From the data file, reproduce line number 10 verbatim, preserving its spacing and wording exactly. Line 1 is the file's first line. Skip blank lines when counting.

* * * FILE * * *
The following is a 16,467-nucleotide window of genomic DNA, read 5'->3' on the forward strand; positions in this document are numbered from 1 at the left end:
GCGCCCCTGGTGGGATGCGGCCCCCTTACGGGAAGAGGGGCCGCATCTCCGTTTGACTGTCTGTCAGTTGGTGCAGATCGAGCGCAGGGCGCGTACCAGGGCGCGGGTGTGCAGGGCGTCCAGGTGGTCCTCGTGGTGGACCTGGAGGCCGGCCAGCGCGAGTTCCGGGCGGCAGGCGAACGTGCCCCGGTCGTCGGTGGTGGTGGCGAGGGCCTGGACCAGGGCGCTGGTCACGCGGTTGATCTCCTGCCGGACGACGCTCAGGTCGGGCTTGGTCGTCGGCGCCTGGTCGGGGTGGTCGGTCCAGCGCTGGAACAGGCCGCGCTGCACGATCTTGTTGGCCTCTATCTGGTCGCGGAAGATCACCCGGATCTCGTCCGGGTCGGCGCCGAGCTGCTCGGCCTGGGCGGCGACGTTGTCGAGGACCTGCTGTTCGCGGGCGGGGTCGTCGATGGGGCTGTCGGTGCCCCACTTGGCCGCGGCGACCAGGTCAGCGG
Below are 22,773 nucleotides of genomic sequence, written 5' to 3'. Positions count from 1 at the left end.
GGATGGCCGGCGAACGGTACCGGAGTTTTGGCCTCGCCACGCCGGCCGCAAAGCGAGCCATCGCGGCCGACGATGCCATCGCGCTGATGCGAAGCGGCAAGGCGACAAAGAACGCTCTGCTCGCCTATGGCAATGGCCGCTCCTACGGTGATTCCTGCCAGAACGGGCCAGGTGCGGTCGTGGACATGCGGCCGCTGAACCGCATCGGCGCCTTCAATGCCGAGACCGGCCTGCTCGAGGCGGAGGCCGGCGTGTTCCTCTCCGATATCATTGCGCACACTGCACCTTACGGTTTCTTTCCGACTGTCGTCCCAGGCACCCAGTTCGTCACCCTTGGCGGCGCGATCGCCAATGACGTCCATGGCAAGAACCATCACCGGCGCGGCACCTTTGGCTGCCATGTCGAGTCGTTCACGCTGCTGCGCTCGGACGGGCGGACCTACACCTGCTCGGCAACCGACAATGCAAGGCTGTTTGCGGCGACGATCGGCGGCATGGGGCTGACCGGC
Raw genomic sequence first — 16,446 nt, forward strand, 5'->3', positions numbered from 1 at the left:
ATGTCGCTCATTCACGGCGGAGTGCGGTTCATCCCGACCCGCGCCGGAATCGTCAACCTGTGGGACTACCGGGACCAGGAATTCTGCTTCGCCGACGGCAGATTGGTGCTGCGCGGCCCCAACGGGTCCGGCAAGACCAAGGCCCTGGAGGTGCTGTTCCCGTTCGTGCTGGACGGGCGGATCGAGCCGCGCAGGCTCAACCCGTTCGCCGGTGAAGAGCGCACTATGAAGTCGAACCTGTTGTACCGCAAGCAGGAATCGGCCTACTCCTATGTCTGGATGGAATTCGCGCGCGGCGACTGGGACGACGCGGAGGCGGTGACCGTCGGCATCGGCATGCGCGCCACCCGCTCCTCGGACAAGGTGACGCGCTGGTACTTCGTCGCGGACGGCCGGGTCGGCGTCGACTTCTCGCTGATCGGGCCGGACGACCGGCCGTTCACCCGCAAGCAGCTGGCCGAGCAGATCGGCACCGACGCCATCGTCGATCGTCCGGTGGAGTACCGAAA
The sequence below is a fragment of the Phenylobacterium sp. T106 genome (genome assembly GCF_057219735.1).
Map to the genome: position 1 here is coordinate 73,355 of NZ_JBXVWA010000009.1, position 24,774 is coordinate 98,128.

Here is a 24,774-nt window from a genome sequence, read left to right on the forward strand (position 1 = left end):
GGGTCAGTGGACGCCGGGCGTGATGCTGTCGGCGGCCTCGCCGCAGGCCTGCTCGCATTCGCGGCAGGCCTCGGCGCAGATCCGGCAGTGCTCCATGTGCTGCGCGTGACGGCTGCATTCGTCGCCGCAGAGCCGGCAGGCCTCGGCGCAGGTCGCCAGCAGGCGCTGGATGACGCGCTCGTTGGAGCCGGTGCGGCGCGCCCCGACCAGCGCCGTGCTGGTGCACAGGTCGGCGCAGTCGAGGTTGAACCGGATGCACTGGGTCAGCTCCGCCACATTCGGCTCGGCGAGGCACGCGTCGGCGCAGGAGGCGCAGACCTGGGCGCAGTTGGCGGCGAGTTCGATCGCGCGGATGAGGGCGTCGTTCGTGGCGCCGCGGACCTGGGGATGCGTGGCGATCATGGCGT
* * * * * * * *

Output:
GGGTCAGTGGACGCCGGGCGTGATGCTGTCGGCGGCCTCGCCGCAGGCCTGCTCGCATTCGCGGCAGGCCTCGGCGCAGATCCGGCAGTGCTCCATGTGCTGCGCGTGACGGCTGCATTCGTCGCCGCAGAGCCGGCAGGCCTCGGCGCAGGTCGCCAGCAGGCGCTGGATGACGCGCTCGTTGGAGCCGGTGCGGCGCGCCCCGACCAGCGCCGTGCTGGTGCACAGGTCGGCGCAGTCGAGGTTGAACCGGATGCACTGGGTCAGCTCCGCCACATTCGGCTCGGCGAGGCACGCGTCGGCGCAGGAGGCGCAGACCTGGGCGCAGTTGGCGGCGAGTTCGATCGCGCGGATGAGGGCGTCGTTCGTGGCGCCGCGGACCTGGGGATGCGTGGCGATCATGGCGT